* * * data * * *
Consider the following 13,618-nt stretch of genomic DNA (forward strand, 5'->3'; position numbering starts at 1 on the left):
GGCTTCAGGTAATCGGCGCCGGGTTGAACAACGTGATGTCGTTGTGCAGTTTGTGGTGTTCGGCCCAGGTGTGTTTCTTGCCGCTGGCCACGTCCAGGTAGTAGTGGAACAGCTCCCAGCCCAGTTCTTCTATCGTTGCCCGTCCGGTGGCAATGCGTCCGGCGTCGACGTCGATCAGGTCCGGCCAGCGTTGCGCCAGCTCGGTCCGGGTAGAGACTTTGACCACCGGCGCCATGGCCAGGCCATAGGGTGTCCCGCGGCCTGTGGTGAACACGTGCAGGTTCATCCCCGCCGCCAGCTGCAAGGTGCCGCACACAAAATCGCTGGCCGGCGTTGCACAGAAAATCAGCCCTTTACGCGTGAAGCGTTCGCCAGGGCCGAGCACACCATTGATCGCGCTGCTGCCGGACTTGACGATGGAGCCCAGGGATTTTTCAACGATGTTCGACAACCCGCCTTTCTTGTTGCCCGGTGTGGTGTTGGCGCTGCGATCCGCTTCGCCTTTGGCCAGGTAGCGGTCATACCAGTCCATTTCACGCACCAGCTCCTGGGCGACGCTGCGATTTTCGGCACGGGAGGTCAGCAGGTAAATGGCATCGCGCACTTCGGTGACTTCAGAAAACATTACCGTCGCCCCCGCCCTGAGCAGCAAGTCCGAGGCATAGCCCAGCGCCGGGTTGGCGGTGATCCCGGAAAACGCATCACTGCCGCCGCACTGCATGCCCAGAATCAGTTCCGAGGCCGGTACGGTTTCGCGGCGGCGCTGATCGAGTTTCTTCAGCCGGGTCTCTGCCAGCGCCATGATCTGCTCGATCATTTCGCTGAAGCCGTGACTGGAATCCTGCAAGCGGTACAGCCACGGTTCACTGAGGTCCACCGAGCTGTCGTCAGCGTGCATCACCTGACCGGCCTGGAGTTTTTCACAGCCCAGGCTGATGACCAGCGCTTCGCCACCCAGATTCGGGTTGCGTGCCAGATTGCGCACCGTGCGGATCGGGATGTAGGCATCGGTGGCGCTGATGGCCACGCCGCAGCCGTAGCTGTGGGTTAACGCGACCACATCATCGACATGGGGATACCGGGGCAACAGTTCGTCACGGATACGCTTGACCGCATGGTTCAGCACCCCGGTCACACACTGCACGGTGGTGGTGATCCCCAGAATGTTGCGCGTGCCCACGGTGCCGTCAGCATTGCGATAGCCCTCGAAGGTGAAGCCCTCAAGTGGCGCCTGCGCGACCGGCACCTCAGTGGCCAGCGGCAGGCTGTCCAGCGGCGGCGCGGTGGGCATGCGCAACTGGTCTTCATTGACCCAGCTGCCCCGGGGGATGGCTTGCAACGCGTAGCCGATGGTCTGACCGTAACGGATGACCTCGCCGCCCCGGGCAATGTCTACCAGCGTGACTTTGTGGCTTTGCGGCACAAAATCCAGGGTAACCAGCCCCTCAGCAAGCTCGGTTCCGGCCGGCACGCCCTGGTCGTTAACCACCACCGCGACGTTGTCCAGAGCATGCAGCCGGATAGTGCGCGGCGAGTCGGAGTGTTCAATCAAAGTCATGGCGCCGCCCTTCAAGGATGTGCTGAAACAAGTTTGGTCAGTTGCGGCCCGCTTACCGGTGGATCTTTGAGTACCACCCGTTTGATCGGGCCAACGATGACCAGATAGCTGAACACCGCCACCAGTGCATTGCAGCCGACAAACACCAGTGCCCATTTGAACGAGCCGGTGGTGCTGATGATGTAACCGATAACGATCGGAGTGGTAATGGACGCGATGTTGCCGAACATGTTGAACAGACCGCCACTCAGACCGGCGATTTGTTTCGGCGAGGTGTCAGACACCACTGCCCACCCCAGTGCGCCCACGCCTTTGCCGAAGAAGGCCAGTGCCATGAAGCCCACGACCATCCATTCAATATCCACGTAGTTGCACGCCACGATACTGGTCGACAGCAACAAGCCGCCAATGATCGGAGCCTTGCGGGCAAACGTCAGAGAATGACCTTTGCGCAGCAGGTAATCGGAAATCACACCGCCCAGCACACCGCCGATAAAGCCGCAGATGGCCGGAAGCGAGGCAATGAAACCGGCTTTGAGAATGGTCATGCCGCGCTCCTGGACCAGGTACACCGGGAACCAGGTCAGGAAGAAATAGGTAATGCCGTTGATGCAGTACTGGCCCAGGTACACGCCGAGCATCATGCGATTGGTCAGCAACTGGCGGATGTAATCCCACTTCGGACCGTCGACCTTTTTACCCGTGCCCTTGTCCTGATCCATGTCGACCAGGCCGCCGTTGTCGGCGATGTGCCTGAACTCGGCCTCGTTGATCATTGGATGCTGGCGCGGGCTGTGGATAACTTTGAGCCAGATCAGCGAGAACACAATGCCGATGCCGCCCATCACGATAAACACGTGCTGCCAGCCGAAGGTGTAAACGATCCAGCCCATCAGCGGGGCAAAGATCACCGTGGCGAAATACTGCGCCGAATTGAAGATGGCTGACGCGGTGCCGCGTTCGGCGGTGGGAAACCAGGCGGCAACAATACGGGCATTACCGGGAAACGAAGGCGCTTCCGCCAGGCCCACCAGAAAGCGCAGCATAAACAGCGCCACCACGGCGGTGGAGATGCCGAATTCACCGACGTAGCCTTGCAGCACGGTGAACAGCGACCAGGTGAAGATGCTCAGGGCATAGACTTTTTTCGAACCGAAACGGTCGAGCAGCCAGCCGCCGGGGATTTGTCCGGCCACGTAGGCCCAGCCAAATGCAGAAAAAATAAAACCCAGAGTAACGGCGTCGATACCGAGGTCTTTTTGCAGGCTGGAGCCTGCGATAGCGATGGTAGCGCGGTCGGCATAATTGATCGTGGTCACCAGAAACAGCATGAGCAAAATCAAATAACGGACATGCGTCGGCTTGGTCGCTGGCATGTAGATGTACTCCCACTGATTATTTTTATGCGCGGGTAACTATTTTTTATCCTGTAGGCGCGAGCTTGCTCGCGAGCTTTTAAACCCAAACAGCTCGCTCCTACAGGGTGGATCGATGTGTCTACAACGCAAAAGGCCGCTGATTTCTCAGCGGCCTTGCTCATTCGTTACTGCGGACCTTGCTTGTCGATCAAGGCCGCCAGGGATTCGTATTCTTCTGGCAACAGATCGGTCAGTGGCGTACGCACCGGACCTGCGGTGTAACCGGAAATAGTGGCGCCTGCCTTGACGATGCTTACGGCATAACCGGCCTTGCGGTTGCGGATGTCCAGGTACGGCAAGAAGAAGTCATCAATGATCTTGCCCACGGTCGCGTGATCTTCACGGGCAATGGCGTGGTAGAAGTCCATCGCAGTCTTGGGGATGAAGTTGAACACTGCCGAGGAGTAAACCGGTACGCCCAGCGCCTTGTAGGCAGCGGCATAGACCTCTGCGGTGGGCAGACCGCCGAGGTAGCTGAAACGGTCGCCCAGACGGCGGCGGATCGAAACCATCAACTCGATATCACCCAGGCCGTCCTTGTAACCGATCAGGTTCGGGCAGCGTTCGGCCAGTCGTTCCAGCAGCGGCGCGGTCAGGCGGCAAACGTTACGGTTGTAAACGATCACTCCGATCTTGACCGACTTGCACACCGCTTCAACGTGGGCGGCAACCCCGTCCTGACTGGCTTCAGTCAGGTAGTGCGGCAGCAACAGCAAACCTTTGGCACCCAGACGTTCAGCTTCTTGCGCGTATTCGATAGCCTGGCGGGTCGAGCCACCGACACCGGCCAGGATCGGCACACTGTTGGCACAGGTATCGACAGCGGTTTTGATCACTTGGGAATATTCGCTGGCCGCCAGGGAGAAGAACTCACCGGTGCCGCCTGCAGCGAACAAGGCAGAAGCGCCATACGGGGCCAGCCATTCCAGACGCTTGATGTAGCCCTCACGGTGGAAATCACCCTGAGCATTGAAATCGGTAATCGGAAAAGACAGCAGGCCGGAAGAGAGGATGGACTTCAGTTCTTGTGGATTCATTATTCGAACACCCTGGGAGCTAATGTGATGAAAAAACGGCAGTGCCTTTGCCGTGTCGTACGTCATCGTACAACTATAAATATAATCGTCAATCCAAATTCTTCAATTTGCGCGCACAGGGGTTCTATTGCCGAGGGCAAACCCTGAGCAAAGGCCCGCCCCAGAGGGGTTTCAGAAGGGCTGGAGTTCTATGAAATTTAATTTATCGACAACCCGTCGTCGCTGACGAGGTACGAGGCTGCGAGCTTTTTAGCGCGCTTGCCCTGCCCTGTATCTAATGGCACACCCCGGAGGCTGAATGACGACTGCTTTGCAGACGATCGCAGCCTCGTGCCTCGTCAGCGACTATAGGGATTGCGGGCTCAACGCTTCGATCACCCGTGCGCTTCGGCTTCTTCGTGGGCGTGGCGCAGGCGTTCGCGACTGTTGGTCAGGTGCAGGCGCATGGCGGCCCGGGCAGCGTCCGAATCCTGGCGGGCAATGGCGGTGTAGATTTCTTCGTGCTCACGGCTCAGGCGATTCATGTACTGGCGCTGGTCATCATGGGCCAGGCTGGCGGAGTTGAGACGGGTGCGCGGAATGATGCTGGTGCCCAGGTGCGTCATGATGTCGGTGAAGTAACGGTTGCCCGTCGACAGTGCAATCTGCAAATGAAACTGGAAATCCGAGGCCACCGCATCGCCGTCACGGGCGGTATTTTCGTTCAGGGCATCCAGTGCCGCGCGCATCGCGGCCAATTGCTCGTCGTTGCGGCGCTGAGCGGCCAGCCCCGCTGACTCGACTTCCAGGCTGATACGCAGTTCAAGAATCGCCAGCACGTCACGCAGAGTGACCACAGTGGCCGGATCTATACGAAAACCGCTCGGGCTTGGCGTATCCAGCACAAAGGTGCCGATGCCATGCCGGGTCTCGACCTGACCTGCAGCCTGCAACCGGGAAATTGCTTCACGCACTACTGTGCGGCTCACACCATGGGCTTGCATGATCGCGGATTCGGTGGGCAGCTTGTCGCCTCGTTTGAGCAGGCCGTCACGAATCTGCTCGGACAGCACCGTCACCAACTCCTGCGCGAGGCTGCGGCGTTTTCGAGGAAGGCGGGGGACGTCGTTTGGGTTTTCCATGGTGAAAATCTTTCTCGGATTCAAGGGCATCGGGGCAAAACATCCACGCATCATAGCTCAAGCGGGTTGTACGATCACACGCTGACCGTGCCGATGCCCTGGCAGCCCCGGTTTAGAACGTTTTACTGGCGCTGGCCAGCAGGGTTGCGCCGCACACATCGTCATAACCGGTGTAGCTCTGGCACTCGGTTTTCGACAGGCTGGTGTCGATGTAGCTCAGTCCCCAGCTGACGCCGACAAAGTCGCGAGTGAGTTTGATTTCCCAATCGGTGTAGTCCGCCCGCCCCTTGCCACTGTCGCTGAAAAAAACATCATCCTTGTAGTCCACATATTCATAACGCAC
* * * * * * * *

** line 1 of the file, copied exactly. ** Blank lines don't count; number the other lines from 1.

Consider the following 13,618-nt stretch of genomic DNA (forward strand, 5'->3'; position numbering starts at 1 on the left):